Back in February 2011 – I received a press release from Soundmatters regarding their FOXLV2 portable speakers which they dubbed as the “ULTIMATE PORTABLE SPEAKER”. With their claim of having the best sounding pocket-sized stereo speaker in the world, I’m intrigued because from the size of the product, it defies the physics of sonic properties. However, at the same time their claim of frequency range is quite an oxymoron. They claim their use of “Patented “Twoofer/BassBattery” Technology” results in “Ultra-wide 80 Hz – 20 kHz Audio Range”. 80 Hz to 20 kHz is “Ultra-wide Audio Range”? When a speaker that can do 35 Hz to 40 kHz is not even considered as “ultra wide audio range”, how an 80 Hz to 20 kHz range can be considered as “Ultra-wide”? Also how can any company defy the law of physics in terms of producing 80 Hz from a couple of tiny 1” drivers? Usually it requires a woofer of at least 6” in order to create a true flat 80 Hz tone. Maybe the astronomical US$199 price can create some magic. Interestingly enough, the PR company that handles this product seem to be curiously reluctant in sending a review sample.
In the end I got tired of jumping through hoops in getting the review sample and I went to a local mobile-phone accessories shop at First Markham Place to buy the product. Heck, if the product is good enough, I can just replace my $79 Altec Lansing mini PC speakers which from the use of Real Time Analyzer, it shows to have 80 Hz to 20 kHz.
So after connecting the speakers to my Pioneer PD-D9 reference-class CD player with my beloved built-in WM8740 dual-differential Wolfson DACs with a Y connector (one to the $79 Altec, another to the $199 Soundmatters FOXL V2). Using Emilie-Claire Barlow’s “The Beat Goes On” CD, I started my comparison… and oh my goodness, what a revelation! The audio CD sounds like a completely new CD to me. No longer can I recognize Ms. Barlow’s voice. Her vocal timbre and sonic signature completely changed for the worse. The double bass sounds like the huffing and puffing of an oversized muffler usually installed on a modified Honda CR-X of the 80’s. Now it’s clear why it’s like pulling teeth when I asked for a review sample. The company don’t want this unit to be reviewed.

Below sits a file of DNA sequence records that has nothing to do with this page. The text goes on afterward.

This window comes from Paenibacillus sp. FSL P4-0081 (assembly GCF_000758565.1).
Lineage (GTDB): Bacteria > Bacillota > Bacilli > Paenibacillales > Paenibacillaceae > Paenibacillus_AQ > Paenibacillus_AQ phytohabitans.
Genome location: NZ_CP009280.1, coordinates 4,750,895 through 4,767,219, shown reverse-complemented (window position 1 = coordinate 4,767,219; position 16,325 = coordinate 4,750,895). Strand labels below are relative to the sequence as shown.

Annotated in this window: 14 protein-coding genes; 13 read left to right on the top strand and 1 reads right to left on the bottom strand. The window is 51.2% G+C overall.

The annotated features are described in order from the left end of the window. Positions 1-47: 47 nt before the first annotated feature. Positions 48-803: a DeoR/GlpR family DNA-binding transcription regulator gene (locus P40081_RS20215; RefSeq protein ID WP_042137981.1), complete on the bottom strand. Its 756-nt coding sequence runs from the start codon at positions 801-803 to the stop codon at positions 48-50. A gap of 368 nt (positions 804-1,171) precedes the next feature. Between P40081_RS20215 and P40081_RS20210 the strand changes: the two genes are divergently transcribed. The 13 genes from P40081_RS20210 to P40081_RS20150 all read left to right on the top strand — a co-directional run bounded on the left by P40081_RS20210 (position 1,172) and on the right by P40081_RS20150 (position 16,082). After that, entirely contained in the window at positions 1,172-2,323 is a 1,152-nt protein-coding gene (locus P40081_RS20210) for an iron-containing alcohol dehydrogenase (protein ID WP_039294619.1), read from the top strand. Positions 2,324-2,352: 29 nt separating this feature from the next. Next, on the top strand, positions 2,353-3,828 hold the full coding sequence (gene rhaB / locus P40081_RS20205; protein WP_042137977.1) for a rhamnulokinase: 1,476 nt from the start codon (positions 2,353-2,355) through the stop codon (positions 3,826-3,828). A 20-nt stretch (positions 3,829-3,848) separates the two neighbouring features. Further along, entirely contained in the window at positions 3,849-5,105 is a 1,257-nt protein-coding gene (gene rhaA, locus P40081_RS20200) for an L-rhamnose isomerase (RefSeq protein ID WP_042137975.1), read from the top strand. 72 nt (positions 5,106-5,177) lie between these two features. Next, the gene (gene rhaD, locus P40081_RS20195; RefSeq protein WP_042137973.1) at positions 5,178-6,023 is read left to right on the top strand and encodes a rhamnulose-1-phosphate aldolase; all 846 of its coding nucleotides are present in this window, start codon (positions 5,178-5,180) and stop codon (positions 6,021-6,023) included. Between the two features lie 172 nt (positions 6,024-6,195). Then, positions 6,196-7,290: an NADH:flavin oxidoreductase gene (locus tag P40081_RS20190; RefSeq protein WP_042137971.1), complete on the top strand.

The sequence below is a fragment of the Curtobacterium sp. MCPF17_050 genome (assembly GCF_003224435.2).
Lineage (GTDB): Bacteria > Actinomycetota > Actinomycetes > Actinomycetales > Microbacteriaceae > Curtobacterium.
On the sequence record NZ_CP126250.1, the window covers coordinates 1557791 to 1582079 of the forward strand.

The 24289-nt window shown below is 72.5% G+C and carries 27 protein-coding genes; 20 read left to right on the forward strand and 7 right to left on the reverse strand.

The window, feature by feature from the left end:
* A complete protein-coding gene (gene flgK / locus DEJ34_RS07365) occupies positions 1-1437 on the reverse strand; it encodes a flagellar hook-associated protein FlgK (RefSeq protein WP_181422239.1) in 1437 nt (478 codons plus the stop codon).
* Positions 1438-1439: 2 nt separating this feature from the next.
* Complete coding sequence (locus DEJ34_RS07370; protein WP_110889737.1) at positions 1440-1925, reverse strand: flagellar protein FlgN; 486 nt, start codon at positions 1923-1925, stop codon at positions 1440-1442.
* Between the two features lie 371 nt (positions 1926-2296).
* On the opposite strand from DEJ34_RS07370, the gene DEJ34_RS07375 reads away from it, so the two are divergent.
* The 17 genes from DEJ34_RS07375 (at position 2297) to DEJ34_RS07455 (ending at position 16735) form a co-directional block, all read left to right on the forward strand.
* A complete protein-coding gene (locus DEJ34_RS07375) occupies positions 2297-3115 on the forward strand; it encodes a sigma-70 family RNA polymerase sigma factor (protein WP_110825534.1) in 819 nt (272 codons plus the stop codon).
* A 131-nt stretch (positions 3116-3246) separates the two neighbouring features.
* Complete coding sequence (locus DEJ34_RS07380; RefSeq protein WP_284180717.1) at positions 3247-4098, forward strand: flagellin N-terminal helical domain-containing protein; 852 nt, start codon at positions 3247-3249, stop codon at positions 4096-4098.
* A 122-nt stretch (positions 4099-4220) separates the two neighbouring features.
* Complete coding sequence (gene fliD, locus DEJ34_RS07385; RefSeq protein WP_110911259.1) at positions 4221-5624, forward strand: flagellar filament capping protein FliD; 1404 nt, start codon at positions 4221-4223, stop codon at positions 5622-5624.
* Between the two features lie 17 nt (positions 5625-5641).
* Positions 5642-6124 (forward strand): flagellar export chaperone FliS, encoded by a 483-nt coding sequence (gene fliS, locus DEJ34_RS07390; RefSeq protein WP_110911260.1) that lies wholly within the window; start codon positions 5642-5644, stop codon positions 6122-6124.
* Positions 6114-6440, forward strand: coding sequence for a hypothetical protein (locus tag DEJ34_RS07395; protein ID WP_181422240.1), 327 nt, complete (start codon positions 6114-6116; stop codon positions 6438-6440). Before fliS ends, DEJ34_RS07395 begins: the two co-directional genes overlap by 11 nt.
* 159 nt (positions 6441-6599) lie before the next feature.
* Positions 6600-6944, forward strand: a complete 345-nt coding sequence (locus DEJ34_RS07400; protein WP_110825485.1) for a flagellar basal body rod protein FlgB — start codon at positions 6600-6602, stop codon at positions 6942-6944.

Using a sweep-tone CD, it is true that the speaker can produce 80 Hz, so there is no lie there. However, instead of just hearing the pure 80 Hz tone, the speakers also produces harmonics that are not there in the recording. To my surprise, the higher the frequency goes, the louder it becomes. Based on my SPL reading, the loudness gap between 80 Hz to 120 Hz is at approximately 7 dB. That’s quite an unwanted frequency roll-off!! From 120 Hz and up, however, the response is within +/- 2 dB which actually quite commendable for a tiny speaker unit like this.
All in all, especially for the CDN$199 street price, I can’t recommend this speaker unit to anyone. I can’t even recommend this speaker unit at $79 since my 14 years old $79 Altec Lansing PC speakers sound more accurate than this. My recommendation? If you’re into style, and this unit is somewhat stylish, and you have money to burn, buy it. If you’re into quality, with $150 you can find a THX certified PC speakers. If you’re into portability, with $10 you can get a retractable speaker that can be daisy chained to even more $10 speakers to fill your room if you’re inclined to.
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